Antiseizure_drug_therapy

Antiseizure_drug_therapy - Antiseizure drug therapy Primary...

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Antiseizure drug therapy Primary goal is to obtain maximum seizure control with a minimum of toxic side effects; may be a fine line between control and toxicity; Older drugs like dilantin may require a therapeutic blood level drawn; newer drugs have a wider therapeutic range, therefore don’t generally require monitor the blood level Toxic effects: test the eyes for nystagmus, hand and gait coordination, cognitive function and general alertness. May have the staggering, uncoordinated gait that can be confused with alcohol intoxication. Side effects: involve the CNS and include diplopia, drowsiness, ataxia, and mental slowing A common side effect of dilantin is gingival hyperplasia (excessive growth of gingival tissue) Abrupt withdrawal after long term use can precipitate seizures; Because of the side effects especially mental slowing, complicance can be an issue If a patient comes in with seizures who is on antiseizure medications, ask if they have been taking the medication and when the last dose was taken. For status epilepticus require a rapid acting intravenous drug. The drug of choice is lorazepam (Ativan)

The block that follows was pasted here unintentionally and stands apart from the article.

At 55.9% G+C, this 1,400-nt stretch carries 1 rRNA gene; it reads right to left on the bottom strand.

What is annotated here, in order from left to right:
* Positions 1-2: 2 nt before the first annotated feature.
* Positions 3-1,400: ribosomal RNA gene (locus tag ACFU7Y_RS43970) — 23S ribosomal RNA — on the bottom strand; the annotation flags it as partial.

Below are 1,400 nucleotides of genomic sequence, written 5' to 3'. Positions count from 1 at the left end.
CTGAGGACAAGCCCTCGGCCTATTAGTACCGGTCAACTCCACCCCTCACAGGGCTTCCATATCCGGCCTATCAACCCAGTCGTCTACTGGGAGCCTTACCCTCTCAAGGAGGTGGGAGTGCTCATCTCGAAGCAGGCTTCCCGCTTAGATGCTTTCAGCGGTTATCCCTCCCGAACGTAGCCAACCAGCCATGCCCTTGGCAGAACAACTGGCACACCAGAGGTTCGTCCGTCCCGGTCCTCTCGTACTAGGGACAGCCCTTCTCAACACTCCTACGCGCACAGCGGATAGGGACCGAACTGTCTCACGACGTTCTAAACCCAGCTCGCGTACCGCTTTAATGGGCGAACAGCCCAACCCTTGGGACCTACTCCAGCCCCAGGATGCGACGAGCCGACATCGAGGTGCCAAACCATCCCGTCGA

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This note was uploaded on 09/13/2011 for the course RNSG 2432 taught by Professor Marniequick during the Fall '10 term at Austin Community College.

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Antiseizure_drug_therapy - Antiseizure drug therapy Primary...

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